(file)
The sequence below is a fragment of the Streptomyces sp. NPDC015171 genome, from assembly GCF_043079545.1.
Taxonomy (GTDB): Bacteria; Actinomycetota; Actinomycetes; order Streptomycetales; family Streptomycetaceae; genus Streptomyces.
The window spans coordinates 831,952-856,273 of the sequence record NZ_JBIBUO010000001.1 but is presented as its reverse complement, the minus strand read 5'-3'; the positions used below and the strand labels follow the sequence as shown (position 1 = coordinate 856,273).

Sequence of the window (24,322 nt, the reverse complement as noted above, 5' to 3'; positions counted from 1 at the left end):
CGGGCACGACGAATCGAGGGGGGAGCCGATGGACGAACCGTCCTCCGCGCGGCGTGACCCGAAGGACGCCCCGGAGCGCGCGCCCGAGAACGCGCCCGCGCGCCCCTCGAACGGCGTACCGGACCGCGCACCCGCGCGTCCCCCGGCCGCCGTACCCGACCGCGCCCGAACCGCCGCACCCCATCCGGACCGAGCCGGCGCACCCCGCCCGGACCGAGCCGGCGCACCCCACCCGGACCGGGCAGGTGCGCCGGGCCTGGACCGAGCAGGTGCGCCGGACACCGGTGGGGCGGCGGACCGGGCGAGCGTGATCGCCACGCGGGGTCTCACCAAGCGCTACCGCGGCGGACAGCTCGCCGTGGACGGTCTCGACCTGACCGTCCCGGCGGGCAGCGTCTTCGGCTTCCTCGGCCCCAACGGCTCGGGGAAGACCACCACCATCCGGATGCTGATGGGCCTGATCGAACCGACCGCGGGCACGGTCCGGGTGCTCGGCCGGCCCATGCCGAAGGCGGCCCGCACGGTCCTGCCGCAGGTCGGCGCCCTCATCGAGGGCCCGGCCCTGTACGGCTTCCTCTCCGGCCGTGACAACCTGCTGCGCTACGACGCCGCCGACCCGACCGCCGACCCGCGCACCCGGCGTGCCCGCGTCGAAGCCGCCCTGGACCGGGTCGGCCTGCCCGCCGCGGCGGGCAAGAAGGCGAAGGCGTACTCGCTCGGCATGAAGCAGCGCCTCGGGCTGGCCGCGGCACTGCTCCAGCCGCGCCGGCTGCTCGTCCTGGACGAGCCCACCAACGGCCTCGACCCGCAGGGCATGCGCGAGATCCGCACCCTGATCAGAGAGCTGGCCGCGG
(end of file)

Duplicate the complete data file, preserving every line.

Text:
The sequence below is a fragment of the Streptomyces sp. NPDC015171 genome, from assembly GCF_043079545.1.
Taxonomy (GTDB): Bacteria; Actinomycetota; Actinomycetes; order Streptomycetales; family Streptomycetaceae; genus Streptomyces.
The window spans coordinates 831,952-856,273 of the sequence record NZ_JBIBUO010000001.1 but is presented as its reverse complement, the minus strand read 5'-3'; the positions used below and the strand labels follow the sequence as shown (position 1 = coordinate 856,273).

Sequence of the window (24,322 nt, the reverse complement as noted above, 5' to 3'; positions counted from 1 at the left end):
CGGGCACGACGAATCGAGGGGGGAGCCGATGGACGAACCGTCCTCCGCGCGGCGTGACCCGAAGGACGCCCCGGAGCGCGCGCCCGAGAACGCGCCCGCGCGCCCCTCGAACGGCGTACCGGACCGCGCACCCGCGCGTCCCCCGGCCGCCGTACCCGACCGCGCCCGAACCGCCGCACCCCATCCGGACCGAGCCGGCGCACCCCGCCCGGACCGAGCCGGCGCACCCCACCCGGACCGGGCAGGTGCGCCGGGCCTGGACCGAGCAGGTGCGCCGGACACCGGTGGGGCGGCGGACCGGGCGAGCGTGATCGCCACGCGGGGTCTCACCAAGCGCTACCGCGGCGGACAGCTCGCCGTGGACGGTCTCGACCTGACCGTCCCGGCGGGCAGCGTCTTCGGCTTCCTCGGCCCCAACGGCTCGGGGAAGACCACCACCATCCGGATGCTGATGGGCCTGATCGAACCGACCGCGGGCACGGTCCGGGTGCTCGGCCGGCCCATGCCGAAGGCGGCCCGCACGGTCCTGCCGCAGGTCGGCGCCCTCATCGAGGGCCCGGCCCTGTACGGCTTCCTCTCCGGCCGTGACAACCTGCTGCGCTACGACGCCGCCGACCCGACCGCCGACCCGCGCACCCGGCGTGCCCGCGTCGAAGCCGCCCTGGACCGGGTCGGCCTGCCCGCCGCGGCGGGCAAGAAGGCGAAGGCGTACTCGCTCGGCATGAAGCAGCGCCTCGGGCTGGCCGCGGCACTGCTCCAGCCGCGCCGGCTGCTCGTCCTGGACGAGCCCACCAACGGCCTCGACCCGCAGGGCATGCGCGAGATCCGCACCCTGATCAGAGAGCTGGCCGCGG